Planned obsolescence, also called built-in obsolescence, is the conception, design and production of a product, such as hardware or software , with the intent that it should be useful, functional or popular for a limited length of time. The term was coined in the 1950s by Brooks Stevens who suggested that new and improved products are in constant demand by consumers and that corporations can best respond by manufacturing items that don't last very long.
In the computer industry, planned obsolescence occurs in a synergistic manner between the hardware and software sectors. New application s and operating system s (OSs) demand more memory , hard disk space, storage capacity and throughput . This demand leads to the development of improved memory technology, increasingly capacious hard drives and storage media and faster microprocessor s. These developments, in turn, are followed by still more sophisticated applications and OSs, driving the cycle to continue. All of this is fueled by the geek 's love of gadgetry and an ongoing decline in the costs of raw materials and production processes.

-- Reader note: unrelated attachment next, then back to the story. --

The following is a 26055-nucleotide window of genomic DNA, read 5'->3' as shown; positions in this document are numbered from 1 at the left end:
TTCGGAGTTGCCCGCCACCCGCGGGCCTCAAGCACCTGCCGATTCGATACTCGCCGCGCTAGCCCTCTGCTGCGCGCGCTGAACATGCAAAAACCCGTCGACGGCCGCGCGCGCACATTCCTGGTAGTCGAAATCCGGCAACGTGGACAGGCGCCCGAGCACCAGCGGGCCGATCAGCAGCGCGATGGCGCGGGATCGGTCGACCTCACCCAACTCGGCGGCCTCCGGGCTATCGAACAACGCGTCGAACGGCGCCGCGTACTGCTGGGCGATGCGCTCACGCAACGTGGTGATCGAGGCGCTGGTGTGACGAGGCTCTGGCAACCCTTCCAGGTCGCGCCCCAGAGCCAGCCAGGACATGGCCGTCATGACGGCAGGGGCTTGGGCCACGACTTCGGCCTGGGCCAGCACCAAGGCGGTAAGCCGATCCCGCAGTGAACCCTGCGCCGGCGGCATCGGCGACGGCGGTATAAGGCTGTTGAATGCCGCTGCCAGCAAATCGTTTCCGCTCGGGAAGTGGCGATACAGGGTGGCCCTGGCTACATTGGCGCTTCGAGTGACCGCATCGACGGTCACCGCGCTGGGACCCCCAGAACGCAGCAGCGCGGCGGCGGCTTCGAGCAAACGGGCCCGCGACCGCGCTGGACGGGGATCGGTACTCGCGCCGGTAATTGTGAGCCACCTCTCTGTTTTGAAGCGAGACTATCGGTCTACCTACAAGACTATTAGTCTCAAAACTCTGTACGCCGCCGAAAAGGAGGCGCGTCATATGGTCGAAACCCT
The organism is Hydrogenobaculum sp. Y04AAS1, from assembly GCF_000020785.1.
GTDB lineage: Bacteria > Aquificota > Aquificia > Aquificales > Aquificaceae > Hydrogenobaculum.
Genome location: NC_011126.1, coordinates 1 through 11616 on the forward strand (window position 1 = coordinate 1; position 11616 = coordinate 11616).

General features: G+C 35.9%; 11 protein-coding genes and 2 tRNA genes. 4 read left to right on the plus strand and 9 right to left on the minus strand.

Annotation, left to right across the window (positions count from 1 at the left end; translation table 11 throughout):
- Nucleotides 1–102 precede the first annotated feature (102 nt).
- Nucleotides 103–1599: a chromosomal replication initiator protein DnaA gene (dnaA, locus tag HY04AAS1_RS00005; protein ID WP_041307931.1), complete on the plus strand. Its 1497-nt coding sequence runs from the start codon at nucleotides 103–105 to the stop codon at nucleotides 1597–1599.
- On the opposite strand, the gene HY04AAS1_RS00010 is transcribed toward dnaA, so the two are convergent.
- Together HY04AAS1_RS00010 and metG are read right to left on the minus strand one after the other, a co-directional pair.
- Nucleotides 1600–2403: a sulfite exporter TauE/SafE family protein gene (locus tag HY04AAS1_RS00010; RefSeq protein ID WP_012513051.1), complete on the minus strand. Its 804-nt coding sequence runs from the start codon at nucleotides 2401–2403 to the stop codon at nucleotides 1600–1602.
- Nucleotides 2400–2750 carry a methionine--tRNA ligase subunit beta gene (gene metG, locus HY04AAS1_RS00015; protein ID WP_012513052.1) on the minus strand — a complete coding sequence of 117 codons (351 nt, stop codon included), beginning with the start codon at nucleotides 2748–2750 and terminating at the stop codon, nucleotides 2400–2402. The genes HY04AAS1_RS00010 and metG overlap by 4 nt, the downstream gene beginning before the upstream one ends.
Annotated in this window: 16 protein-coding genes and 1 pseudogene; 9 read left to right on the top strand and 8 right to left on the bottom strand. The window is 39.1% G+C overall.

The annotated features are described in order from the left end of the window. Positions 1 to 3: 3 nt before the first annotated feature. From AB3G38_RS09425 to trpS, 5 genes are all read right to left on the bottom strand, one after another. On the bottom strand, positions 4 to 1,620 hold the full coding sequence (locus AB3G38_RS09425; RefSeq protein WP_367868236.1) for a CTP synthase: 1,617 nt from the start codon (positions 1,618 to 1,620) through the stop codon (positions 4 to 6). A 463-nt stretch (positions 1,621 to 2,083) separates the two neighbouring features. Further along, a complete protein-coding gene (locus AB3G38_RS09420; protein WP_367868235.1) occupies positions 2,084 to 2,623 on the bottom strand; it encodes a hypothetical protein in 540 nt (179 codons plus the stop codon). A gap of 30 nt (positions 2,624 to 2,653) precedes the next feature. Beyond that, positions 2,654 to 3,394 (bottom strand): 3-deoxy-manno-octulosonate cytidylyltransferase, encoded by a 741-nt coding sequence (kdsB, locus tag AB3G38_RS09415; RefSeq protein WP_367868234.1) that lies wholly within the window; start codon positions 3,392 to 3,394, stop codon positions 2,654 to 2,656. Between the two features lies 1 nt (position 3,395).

Cynics decry planned obsolescence as a symptom of a "disposable society" and express nostalgia for the "good old days" when things were "built to last." Corporate executives counter with the claim that planned obsolescence is market-driven, taking place for no other purpose than to keep pace with the ever-changing needs and wants of consumers.